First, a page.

Google's Chrome operating system is not long for this world, according to the Wall Street Journal. Soon, Android will be Alphabet Inc.'s one true OS.
This isn't surprising news. Android already is Google's one true OS. It's the world's most popular operating system, while Chrome took a tiny corner of the market, powering Google's Chomebooks. This fall, Google introduced the Pixel C, a tablet running Android instead of Chrome (a first for the Pixel line), and made it obvious that Android was encroaching on Chrome OS territory.
According to the Wall Street Journal, Google will now have a single OS across all its hardware as it combines the two open-source systems:
Google engineers have been working for roughly two years to combine the operating systems and have made progress recently, two of the people said. The company plans to unveil its new, single operating system in 2017, but expects to show off an early version next year, one of the people said.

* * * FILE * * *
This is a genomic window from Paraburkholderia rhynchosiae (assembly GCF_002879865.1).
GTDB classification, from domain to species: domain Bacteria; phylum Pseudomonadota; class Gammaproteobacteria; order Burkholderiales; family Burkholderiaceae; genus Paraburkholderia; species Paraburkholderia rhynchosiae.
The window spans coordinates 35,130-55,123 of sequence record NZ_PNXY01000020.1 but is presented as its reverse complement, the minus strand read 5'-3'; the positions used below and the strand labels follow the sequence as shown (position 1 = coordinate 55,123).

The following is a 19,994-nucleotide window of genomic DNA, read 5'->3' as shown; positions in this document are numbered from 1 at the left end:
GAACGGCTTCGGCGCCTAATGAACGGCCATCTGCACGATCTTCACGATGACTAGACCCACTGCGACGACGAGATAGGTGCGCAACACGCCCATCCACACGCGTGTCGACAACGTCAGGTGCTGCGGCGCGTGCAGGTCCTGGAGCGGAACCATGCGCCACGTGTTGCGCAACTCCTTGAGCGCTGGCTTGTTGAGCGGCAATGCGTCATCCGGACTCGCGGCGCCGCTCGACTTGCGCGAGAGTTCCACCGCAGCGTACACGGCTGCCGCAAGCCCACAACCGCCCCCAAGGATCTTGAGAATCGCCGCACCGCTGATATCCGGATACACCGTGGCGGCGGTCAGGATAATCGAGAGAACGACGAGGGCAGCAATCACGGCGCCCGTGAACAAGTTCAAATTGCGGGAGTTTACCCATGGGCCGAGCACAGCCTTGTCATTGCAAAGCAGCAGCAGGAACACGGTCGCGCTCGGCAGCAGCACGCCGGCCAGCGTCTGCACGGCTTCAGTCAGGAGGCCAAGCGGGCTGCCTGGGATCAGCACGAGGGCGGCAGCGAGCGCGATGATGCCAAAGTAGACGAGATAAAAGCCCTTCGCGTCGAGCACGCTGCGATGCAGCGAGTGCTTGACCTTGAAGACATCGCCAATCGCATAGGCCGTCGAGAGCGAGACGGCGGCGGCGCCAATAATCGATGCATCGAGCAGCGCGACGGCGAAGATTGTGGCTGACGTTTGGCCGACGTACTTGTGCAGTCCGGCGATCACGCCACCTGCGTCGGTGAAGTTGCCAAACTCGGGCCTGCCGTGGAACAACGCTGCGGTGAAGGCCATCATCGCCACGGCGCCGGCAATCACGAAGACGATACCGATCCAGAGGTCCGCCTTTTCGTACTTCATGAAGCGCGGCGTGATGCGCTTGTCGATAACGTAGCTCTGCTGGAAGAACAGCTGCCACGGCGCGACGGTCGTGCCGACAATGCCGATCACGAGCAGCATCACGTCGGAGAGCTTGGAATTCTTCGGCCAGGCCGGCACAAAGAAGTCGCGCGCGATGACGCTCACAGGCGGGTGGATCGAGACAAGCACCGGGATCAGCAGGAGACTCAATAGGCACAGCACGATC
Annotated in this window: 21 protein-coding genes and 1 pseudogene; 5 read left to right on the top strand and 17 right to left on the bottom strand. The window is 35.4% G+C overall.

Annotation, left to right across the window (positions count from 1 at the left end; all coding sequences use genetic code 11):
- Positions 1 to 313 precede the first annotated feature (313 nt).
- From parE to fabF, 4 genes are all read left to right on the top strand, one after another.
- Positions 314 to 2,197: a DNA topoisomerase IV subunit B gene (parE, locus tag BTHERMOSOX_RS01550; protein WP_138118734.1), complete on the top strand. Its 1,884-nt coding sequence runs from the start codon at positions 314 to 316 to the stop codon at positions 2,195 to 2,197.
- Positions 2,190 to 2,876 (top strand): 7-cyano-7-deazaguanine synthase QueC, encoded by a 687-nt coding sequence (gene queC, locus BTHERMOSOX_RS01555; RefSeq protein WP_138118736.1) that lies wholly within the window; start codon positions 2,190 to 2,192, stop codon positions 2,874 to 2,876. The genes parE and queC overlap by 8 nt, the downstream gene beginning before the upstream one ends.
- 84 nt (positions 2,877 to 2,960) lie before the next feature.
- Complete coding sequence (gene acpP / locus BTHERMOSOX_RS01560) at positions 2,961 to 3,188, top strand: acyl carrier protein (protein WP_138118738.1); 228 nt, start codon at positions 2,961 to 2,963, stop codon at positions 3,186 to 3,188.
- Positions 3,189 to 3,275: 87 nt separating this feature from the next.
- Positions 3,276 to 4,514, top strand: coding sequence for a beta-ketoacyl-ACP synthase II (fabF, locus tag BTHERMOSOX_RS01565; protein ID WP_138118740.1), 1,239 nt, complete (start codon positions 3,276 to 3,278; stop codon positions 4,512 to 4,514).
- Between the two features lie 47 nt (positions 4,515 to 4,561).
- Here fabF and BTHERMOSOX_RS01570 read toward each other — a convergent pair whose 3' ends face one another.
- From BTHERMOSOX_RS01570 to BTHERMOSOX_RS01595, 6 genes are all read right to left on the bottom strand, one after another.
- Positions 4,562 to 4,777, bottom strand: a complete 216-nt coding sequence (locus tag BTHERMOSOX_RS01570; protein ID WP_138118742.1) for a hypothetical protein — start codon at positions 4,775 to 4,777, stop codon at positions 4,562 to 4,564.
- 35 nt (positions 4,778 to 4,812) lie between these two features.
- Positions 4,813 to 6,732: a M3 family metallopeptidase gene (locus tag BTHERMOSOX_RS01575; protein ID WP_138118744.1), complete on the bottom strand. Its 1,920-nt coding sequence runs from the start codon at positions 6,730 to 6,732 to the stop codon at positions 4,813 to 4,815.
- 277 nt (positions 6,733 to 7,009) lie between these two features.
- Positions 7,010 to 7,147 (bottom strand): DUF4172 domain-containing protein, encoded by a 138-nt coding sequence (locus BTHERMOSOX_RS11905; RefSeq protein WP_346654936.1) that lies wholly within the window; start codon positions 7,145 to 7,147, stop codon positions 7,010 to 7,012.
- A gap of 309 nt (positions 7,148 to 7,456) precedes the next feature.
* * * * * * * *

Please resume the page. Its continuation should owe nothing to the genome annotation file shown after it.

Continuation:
So what will Chromebooks be minus the Chrome? WSJ says they're getting a new name:
Chromebooks will get a new, as yet undetermined name, the people familiar with the matter said. Google plans to retain the Chrome name for its Internet browser, which runs on both PCs and mobile devices, they said.
The plan is to announce the new merger sometime in 2016 and have a full roll out in 2017, so for now, Chrome OS and Chromebooks will stick around.
If Google (er, excuse me, Alphabet)'s track record for naming stuff is any indication, the new word for "Chromebook" will probably be something impressively stupid.